The impractical but plausible fantasy of a national divorce

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Citing irreconcilable differences, many commentators on both sides of the red-blue divide have started to channel country singer Tammy Wynette and consider a national divorce. The feeling appears strongest on the right. Claremont Institute Fellow David Reaboi warns of a future in which “the crisis and contempt among Americans goes beyond what is currently imaginable”, leaving only pragmatic considerations on who gets nuclear weapons , and “appeals to the patriotism of the baby boomers” as the sole basis for national unity.

Others think pop artist Neil Sedaka is closer to the goal than Wynette: it’s hard to break up. Much of this discussion can be considered near Civil War cosplay by Very Online. But we have truly been for two decades in a period of intense political polarization, combined with growing moral certainty on both sides and deep disagreements over fundamental values ​​and facts regarding the nation’s history, religion, nature of the world. biological sex, even the winner of last year’s presidential election. election.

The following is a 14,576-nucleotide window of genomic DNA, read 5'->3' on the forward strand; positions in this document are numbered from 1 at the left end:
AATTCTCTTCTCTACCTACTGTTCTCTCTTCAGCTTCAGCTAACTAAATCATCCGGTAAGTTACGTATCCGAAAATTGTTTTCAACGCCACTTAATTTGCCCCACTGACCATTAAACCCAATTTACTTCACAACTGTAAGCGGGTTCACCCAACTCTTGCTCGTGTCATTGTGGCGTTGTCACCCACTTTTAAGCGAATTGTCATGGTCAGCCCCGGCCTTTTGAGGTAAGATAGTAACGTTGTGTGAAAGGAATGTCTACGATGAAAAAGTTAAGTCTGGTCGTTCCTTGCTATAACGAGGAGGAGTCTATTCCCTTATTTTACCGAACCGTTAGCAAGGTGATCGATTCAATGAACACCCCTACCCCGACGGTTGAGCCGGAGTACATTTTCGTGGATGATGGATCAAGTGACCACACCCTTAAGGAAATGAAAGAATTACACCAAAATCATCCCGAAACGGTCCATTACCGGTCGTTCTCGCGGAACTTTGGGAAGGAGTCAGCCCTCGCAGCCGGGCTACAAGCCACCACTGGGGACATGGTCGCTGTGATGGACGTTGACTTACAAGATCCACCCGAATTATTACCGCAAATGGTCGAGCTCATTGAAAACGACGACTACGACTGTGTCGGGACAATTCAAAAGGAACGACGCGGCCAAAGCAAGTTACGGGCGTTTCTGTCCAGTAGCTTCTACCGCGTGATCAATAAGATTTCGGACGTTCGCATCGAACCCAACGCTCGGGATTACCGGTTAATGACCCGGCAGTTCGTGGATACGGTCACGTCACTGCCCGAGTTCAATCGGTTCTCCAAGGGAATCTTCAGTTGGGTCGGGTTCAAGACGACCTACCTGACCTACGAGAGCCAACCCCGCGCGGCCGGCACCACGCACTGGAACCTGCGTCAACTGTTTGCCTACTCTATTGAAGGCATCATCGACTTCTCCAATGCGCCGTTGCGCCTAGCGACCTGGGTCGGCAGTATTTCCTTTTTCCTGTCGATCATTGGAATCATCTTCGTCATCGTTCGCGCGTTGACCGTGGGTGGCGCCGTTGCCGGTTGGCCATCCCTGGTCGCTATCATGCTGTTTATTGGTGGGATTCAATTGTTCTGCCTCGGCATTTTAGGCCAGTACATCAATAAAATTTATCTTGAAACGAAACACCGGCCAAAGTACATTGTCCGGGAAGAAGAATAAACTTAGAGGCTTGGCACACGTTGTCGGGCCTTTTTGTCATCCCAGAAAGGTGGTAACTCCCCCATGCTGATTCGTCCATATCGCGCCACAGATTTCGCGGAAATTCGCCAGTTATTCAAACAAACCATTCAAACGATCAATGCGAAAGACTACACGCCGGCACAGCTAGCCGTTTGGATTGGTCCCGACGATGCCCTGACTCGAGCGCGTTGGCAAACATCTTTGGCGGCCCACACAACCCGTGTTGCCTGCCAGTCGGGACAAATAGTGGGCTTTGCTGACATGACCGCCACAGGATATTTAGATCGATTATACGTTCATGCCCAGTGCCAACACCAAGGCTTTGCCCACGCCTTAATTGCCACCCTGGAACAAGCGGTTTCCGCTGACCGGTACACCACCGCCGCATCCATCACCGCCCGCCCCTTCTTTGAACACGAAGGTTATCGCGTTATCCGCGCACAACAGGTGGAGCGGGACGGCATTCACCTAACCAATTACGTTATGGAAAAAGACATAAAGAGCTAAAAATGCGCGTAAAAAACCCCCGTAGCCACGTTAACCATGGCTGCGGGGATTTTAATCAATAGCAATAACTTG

In a country where people follow their senators down the toilet and disown family members because of political differences (or at least need to read essays on how to talk to them every Thanksgiving), it’s easy to see why people doubt that the center can hold. Yet the nation’s federal constitutional system is put in place to maximize the ability of people with different views to live together.

That is, until progressives decide that institutions like the Senate should be ditched as undemocratic, leaving massive changes to be implemented by very thin margins, or right-wing populists begin to see a federal government that barely got Donald Trump elected for a single term. as the only institution capable of defending conservative values. The elements that have made the American system capable of accommodating true diversity are under attack by the forces of the One Rule when we need them most.

Some might conclude that the desire for a federal government strong enough to guarantee liberal abortion policies in the red states or ban transgender toilets in the blues makes national divorce inevitable. But if the country’s current constitutional design cannot protect us, it’s hard to imagine an amicable breakup creating a better one soon.


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